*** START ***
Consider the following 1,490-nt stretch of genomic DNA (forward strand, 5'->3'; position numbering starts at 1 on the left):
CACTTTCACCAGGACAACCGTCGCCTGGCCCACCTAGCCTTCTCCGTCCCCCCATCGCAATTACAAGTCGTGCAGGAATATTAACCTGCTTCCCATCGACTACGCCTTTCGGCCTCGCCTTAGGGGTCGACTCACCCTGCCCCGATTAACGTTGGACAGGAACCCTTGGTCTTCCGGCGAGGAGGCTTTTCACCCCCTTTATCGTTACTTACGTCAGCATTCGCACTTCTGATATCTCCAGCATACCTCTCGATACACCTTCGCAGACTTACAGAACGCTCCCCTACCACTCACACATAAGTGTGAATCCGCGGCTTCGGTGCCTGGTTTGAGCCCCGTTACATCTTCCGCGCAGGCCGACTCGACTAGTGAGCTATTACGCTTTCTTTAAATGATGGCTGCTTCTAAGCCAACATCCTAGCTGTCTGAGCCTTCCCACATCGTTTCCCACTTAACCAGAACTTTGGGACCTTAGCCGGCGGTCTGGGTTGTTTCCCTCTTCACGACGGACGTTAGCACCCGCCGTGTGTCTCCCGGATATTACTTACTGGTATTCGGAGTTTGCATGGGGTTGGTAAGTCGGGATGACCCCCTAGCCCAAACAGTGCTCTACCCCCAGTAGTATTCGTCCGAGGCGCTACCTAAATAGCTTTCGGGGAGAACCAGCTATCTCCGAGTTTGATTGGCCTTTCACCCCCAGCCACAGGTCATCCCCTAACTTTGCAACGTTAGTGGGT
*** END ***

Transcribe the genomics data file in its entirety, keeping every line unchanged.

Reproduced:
Consider the following 1,490-nt stretch of genomic DNA (forward strand, 5'->3'; position numbering starts at 1 on the left):
CACTTTCACCAGGACAACCGTCGCCTGGCCCACCTAGCCTTCTCCGTCCCCCCATCGCAATTACAAGTCGTGCAGGAATATTAACCTGCTTCCCATCGACTACGCCTTTCGGCCTCGCCTTAGGGGTCGACTCACCCTGCCCCGATTAACGTTGGACAGGAACCCTTGGTCTTCCGGCGAGGAGGCTTTTCACCCCCTTTATCGTTACTTACGTCAGCATTCGCACTTCTGATATCTCCAGCATACCTCTCGATACACCTTCGCAGACTTACAGAACGCTCCCCTACCACTCACACATAAGTGTGAATCCGCGGCTTCGGTGCCTGGTTTGAGCCCCGTTACATCTTCCGCGCAGGCCGACTCGACTAGTGAGCTATTACGCTTTCTTTAAATGATGGCTGCTTCTAAGCCAACATCCTAGCTGTCTGAGCCTTCCCACATCGTTTCCCACTTAACCAGAACTTTGGGACCTTAGCCGGCGGTCTGGGTTGTTTCCCTCTTCACGACGGACGTTAGCACCCGCCGTGTGTCTCCCGGATATTACTTACTGGTATTCGGAGTTTGCATGGGGTTGGTAAGTCGGGATGACCCCCTAGCCCAAACAGTGCTCTACCCCCAGTAGTATTCGTCCGAGGCGCTACCTAAATAGCTTTCGGGGAGAACCAGCTATCTCCGAGTTTGATTGGCCTTTCACCCCCAGCCACAGGTCATCCCCTAACTTTGCAACGTTAGTGGGT